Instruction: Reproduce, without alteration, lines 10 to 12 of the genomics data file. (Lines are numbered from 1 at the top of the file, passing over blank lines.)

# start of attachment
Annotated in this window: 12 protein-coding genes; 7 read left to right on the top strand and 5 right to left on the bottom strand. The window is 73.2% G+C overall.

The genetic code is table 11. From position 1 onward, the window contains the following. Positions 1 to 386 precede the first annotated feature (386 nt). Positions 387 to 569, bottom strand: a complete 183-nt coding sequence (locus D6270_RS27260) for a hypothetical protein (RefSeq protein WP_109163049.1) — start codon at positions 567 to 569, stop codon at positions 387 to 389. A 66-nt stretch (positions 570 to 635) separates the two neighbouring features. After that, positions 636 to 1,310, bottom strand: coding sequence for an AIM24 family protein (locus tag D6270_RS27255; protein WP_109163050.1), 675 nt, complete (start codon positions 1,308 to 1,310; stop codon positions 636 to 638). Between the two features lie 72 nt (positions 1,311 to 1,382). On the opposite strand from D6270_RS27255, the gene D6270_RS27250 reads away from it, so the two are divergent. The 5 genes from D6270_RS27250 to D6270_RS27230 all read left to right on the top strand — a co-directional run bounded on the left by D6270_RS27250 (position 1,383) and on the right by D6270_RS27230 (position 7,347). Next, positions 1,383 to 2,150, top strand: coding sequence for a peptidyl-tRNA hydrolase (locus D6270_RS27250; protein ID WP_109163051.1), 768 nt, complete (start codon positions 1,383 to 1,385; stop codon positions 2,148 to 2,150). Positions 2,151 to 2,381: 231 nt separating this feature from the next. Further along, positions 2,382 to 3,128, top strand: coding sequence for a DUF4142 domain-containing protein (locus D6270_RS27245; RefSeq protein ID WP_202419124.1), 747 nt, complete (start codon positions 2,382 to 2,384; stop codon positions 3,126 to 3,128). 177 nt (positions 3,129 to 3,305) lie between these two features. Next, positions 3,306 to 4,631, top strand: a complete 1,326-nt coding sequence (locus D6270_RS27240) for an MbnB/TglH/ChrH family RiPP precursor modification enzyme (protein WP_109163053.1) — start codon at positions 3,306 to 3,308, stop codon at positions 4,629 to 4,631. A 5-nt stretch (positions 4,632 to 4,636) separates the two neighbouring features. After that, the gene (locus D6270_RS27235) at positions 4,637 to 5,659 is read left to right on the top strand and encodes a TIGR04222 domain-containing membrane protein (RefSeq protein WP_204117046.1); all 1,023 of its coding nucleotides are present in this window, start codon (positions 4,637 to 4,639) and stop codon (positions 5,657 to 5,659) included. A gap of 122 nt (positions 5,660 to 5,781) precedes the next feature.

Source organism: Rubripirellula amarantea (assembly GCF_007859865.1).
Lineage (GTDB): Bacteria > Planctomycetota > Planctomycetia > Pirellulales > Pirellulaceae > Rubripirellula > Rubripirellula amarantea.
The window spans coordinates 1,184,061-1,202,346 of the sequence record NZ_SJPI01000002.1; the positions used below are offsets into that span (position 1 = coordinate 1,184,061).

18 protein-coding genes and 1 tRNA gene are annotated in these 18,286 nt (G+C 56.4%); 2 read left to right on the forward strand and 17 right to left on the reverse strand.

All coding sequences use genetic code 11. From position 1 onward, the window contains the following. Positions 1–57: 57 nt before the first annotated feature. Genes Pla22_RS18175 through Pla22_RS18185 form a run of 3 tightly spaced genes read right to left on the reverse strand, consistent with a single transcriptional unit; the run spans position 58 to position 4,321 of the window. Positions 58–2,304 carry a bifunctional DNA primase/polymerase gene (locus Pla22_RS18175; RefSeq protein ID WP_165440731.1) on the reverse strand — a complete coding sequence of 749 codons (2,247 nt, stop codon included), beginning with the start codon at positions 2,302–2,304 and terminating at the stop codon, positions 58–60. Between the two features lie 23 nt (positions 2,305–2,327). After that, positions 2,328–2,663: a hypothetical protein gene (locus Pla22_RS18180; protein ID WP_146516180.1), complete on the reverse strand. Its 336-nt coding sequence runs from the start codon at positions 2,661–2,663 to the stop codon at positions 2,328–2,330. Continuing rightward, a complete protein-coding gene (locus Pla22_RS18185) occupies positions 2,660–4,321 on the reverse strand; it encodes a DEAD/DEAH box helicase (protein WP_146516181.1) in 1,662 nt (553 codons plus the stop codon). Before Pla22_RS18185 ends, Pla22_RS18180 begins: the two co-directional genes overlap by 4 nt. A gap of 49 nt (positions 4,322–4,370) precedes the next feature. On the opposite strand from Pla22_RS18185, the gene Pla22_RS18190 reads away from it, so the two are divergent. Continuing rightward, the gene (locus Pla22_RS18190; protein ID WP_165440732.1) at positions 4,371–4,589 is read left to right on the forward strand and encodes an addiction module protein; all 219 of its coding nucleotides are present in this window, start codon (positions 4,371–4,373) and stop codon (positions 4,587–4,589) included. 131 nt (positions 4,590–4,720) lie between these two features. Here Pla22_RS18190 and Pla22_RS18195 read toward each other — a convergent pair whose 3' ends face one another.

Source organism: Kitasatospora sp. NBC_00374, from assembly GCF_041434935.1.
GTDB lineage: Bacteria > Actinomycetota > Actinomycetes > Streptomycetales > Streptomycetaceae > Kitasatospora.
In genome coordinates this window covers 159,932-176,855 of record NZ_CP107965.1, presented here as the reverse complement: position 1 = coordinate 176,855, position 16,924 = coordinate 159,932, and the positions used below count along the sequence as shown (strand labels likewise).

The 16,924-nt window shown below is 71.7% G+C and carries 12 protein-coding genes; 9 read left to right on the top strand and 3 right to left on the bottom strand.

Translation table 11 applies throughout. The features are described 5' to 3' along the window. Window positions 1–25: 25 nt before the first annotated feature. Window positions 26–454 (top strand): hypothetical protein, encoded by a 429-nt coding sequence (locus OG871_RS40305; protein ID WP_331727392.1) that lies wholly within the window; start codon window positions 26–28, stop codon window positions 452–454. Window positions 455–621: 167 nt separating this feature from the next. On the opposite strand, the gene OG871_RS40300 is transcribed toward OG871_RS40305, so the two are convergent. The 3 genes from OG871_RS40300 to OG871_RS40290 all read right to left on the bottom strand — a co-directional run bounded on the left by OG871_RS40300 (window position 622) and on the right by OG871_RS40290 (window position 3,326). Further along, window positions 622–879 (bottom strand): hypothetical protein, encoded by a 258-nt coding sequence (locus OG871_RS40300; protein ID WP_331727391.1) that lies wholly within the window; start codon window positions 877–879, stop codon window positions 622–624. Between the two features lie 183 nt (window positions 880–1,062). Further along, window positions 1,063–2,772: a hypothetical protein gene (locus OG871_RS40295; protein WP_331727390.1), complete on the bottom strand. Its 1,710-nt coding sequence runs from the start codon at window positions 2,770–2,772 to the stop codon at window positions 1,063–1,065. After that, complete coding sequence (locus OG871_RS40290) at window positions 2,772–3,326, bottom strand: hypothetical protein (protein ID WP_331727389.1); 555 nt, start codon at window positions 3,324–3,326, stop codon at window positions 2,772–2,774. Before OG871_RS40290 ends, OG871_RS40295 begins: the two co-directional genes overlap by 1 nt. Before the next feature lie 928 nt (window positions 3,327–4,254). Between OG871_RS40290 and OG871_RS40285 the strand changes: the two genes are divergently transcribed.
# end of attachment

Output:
In genome coordinates this window covers 159,932-176,855 of record NZ_CP107965.1, presented here as the reverse complement: position 1 = coordinate 176,855, position 16,924 = coordinate 159,932, and the positions used below count along the sequence as shown (strand labels likewise).

The 16,924-nt window shown below is 71.7% G+C and carries 12 protein-coding genes; 9 read left to right on the top strand and 3 right to left on the bottom strand.

Translation table 11 applies throughout. The features are described 5' to 3' along the window. Window positions 1–25: 25 nt before the first annotated feature. Window positions 26–454 (top strand): hypothetical protein, encoded by a 429-nt coding sequence (locus OG871_RS40305; protein ID WP_331727392.1) that lies wholly within the window; start codon window positions 26–28, stop codon window positions 452–454. Window positions 455–621: 167 nt separating this feature from the next. On the opposite strand, the gene OG871_RS40300 is transcribed toward OG871_RS40305, so the two are convergent. The 3 genes from OG871_RS40300 to OG871_RS40290 all read right to left on the bottom strand — a co-directional run bounded on the left by OG871_RS40300 (window position 622) and on the right by OG871_RS40290 (window position 3,326). Further along, window positions 622–879 (bottom strand): hypothetical protein, encoded by a 258-nt coding sequence (locus OG871_RS40300; protein ID WP_331727391.1) that lies wholly within the window; start codon window positions 877–879, stop codon window positions 622–624. Between the two features lie 183 nt (window positions 880–1,062). Further along, window positions 1,063–2,772: a hypothetical protein gene (locus OG871_RS40295; protein WP_331727390.1), complete on the bottom strand. Its 1,710-nt coding sequence runs from the start codon at window positions 2,770–2,772 to the stop codon at window positions 1,063–1,065. After that, complete coding sequence (locus OG871_RS40290) at window positions 2,772–3,326, bottom strand: hypothetical protein (protein ID WP_331727389.1); 555 nt, start codon at window positions 3,324–3,326, stop codon at window positions 2,772–2,774. Before OG871_RS40290 ends, OG871_RS40295 begins: the two co-directional genes overlap by 1 nt. Before the next feature lie 928 nt (window positions 3,327–4,254). Between OG871_RS40290 and OG871_RS40285 the strand changes: the two genes are divergently transcribed.